Known as medium bodied whiskies, they are typically lighter and more luxurious than their brothers Islay, but stronger than the ones in the Lowlands. Today there are many highland distilleries, some of which include Aberfeldy, Balblair, Ben Nevis, Clynelish, The Dalmore, Dalwhinnie, Glen Ord, Glenmorangie, Oban and Old Pulteney. On the islands, you can find Arran, Jura, Tobermory, Highland Park and Scapa, as well as Talisker still operating today. While many whisky connoisseurs believe the islands should have their own region, they are still technically classified as a part of the highlands.
Generally considered the lighter and most delicate whiskies, the Lowland distilleries often produce spirits with very little to no peat. Today the only distilleries still in operation are Auchentoshan, Bladnoch and Glenkinchie. However, a fourth distillery has recently opened called Daftmill, but its first release is still in production and is not expected to be released to the public until sometime in 2015.
Home to the most elegant and inspired whiskies in Scotland, Speyside is also home to the most distilleries in the Country, some of which include Aberlour, The Balvenie, Cardhu, Cragganmore, Glenfarclas, Glenfiddich, Glenglassaugh, The Glenlivet, Glen Moray and The Macallan.
With the majority of its bottles aged at the 10 year mark, the region is home to just three active distilleries which include Glen Scotia, Glengyle and Springbank.
Considered the heavy-hitters of Scotch whisky, these spirits are usually heavily peated, often oily and even sometimes compared to iodine. Islay is home to a current eight distilleries which include Ardbeg, Bowmore, Bruichladdich, Bunnahabhain, Caol Ila, Kilchoman, Lagavulin and Laphroaig.
Today, Scotch whisky is tasted and enjoyed in a variety of ways. From drinking it neat or on the rocks to mixing it into a range of cocktails, many believe Scotch whisky can be enjoyed any way the consumer can dream. I am not one of them. In my opinion, Scotch whisky is the most perfected spirit on the planet. It is old world craftsmanship at its finest and treating it as you would vodka, tequila or gin is an insult to those who spend their lifetimes pursuing the perfect dram. Therefore, unlike many of my other articles on spirits, I’ve chosen not to provide cocktail recipes in this particular guide.
While the majority of Scotch drinkers use a rock glass, in my opinion there are only two glasses that are acceptable if you actually plan to enjoy your dram in all its glory.
The Copita Nosing Glass
The copita was traditionally used by the Distillery Manager while nosing new make spirits and the Master Blender when nosing a mature whisky that is being considered for use in a blend. Originally called the “Dock Glass” it was developed in the 17th century for merchants to nose the spirit or wine at the dock before accepting the shipment. Because of its unique tulip shape bowl, it allows you to swirl the spirit while facilitating the retention of alcohol vapors. Prior to tasting the whisky, the drinker will generally cover the glass with its accompanying watch glass cover and allow it to sit for a few minutes. One glass costs about $17 shipped.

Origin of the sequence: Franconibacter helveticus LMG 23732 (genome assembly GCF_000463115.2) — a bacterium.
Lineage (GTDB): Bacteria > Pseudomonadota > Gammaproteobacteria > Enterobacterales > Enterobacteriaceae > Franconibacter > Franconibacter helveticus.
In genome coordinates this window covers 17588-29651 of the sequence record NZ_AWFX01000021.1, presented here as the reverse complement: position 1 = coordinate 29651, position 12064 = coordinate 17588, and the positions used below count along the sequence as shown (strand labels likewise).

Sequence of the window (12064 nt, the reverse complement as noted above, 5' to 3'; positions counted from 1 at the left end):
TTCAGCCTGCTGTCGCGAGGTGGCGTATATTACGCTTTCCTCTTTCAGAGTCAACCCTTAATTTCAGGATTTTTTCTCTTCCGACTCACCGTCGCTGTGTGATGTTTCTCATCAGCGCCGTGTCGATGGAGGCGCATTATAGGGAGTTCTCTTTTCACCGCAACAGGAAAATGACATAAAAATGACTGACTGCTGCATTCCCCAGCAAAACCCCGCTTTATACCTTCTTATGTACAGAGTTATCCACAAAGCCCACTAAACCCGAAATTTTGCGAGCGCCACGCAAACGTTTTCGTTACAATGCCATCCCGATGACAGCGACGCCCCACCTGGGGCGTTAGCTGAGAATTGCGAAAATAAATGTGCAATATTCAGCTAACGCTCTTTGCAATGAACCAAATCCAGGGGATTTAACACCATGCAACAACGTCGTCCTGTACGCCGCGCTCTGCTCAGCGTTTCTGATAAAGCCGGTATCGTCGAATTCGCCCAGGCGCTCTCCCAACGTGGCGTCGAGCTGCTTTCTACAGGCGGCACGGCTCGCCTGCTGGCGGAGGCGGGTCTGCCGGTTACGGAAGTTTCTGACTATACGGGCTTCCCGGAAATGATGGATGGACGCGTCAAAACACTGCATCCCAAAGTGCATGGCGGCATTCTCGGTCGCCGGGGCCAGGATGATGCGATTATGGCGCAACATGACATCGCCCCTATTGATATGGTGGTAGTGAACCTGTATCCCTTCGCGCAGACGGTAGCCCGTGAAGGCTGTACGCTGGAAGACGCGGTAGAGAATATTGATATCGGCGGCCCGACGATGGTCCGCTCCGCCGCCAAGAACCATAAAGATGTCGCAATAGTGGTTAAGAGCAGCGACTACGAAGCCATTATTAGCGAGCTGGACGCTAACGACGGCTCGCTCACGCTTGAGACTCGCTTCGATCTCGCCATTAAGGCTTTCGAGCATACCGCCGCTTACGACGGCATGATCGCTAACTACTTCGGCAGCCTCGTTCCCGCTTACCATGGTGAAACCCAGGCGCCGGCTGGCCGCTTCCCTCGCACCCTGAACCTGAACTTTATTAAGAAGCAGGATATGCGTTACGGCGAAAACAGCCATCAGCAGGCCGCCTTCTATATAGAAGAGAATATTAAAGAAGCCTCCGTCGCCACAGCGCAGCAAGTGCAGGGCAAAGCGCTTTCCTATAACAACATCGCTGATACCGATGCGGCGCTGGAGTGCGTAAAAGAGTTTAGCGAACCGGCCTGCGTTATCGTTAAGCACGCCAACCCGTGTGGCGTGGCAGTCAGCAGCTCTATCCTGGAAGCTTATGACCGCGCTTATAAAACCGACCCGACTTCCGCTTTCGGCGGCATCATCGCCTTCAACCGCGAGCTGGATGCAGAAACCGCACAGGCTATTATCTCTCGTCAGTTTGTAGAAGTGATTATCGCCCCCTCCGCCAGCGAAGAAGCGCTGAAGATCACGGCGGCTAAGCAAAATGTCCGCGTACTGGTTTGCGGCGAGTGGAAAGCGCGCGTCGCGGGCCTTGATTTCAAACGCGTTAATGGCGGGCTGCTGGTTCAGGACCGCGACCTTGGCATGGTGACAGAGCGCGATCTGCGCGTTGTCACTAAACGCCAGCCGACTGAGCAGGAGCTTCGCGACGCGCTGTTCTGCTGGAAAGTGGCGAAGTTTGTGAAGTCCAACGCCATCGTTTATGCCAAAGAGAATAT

The Glencairn Glass
Considered the most innovative whisky glass on the market, the crystal Glencairn glass is an official product specifically designed for Scotch whisky. With a tapered mouth and wide bowl, the quality of the whisky is enhanced allowing the connoisseur to identify hidden aromas and flavors in the spirit. The one negative aspect of the Glencairn is that it has a very short, wide stem, which can cause the whisky to warm from the natural heat of your hand. You can buy it here – a set of 4 costs less than $30.
How to Drink Whisky – The Methods
While many people stack ice cubes in their glass before pouring the whisky overtop, nothing short of adding another liquid could harm your tasting experience more. With each ice cube added, the scotch becomes diluted and cooled, changing the flavor profile and masking the aromas. If you are dead set on drinking Scotch on the rocks, I recommend no more than two ice cubes or else you might as well toss it down the drain. While some companies have begun marketing “ice balls” and “ice bricks”, despite taking longer to melt, these added components still disguise the complexity of the dram.
A recent introduction of soap stone or metal cubes that can be chilled in a freezer has hit the US market by storm. Often labelled as “Whisky Stones”, these small cubes are nothing more than a gimmick that will again alter the spirit, rather than elevate it. A neat accessory to keep in your bar for company, I would strongly suggest procuring the soap stone version as it won’t alter the flavor as much as their metal counterparts.
Historically, judges at spirit competitions would water down their whisky mixing the Scotch with up to an additional 50% distilled water. While many people think this is done to eliminate some of the alcohol content, the fact is that by adding a splash of slightly cool still water, the flavors and aromas of the spirit will be elevated, opening up the spirit and allowing you to properly enjoy your dram. While I don’t recommend diluting your whisky with 50% water, I always suggest adding a splash.
To properly enjoy your dram of Scotch whisky take a clean Copita or Glencairn glass and pour 1/2 oz of whisky into the glass. Swirl it around and pour it down the sink. While it may seem like a waste of good Scotch, and it is (unless you use it for cooking), it also will act as a purifier eliminating any odors or flavors already in the glass that could alter the taste or aroma of your dram. After all, as any cigar aficionado knows, even tap water can change the taste of a cigar, or in this case a Scotch.